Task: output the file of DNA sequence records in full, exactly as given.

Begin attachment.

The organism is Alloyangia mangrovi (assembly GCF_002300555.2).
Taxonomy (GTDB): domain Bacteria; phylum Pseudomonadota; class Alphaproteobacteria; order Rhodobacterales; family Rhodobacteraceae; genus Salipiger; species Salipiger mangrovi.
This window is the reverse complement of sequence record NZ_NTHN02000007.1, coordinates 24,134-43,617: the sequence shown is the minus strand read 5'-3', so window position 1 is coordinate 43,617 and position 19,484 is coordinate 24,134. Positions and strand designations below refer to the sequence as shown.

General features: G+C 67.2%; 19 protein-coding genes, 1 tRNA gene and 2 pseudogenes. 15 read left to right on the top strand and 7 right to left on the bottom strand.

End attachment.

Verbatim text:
The organism is Alloyangia mangrovi (assembly GCF_002300555.2).
Taxonomy (GTDB): domain Bacteria; phylum Pseudomonadota; class Alphaproteobacteria; order Rhodobacterales; family Rhodobacteraceae; genus Salipiger; species Salipiger mangrovi.
This window is the reverse complement of sequence record NZ_NTHN02000007.1, coordinates 24,134-43,617: the sequence shown is the minus strand read 5'-3', so window position 1 is coordinate 43,617 and position 19,484 is coordinate 24,134. Positions and strand designations below refer to the sequence as shown.

General features: G+C 67.2%; 19 protein-coding genes, 1 tRNA gene and 2 pseudogenes. 15 read left to right on the top strand and 7 right to left on the bottom strand.